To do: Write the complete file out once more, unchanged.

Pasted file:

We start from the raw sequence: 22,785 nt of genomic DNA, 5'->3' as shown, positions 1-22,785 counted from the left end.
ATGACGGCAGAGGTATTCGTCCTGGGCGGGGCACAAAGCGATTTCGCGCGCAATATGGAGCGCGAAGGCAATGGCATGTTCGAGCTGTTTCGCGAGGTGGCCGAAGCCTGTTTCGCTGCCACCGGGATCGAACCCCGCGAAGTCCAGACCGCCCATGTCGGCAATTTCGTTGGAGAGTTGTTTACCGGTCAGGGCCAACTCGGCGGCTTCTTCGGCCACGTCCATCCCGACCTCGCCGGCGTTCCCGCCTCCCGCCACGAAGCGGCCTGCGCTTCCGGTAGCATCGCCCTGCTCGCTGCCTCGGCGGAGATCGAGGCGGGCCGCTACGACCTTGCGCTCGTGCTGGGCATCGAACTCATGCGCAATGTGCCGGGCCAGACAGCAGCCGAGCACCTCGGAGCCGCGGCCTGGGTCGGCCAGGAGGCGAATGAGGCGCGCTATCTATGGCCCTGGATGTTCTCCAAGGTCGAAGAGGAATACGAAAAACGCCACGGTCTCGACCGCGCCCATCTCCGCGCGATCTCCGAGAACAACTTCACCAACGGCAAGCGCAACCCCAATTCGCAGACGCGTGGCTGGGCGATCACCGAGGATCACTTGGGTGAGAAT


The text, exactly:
We start from the raw sequence: 22,785 nt of genomic DNA, 5'->3' as shown, positions 1-22,785 counted from the left end.
ATGACGGCAGAGGTATTCGTCCTGGGCGGGGCACAAAGCGATTTCGCGCGCAATATGGAGCGCGAAGGCAATGGCATGTTCGAGCTGTTTCGCGAGGTGGCCGAAGCCTGTTTCGCTGCCACCGGGATCGAACCCCGCGAAGTCCAGACCGCCCATGTCGGCAATTTCGTTGGAGAGTTGTTTACCGGTCAGGGCCAACTCGGCGGCTTCTTCGGCCACGTCCATCCCGACCTCGCCGGCGTTCCCGCCTCCCGCCACGAAGCGGCCTGCGCTTCCGGTAGCATCGCCCTGCTCGCTGCCTCGGCGGAGATCGAGGCGGGCCGCTACGACCTTGCGCTCGTGCTGGGCATCGAACTCATGCGCAATGTGCCGGGCCAGACAGCAGCCGAGCACCTCGGAGCCGCGGCCTGGGTCGGCCAGGAGGCGAATGAGGCGCGCTATCTATGGCCCTGGATGTTCTCCAAGGTCGAAGAGGAATACGAAAAACGCCACGGTCTCGACCGCGCCCATCTCCGCGCGATCTCCGAGAACAACTTCACCAACGGCAAGCGCAACCCCAATTCGCAGACGCGTGGCTGGGCGATCACCGAGGATCACTTGGGTGAGAAT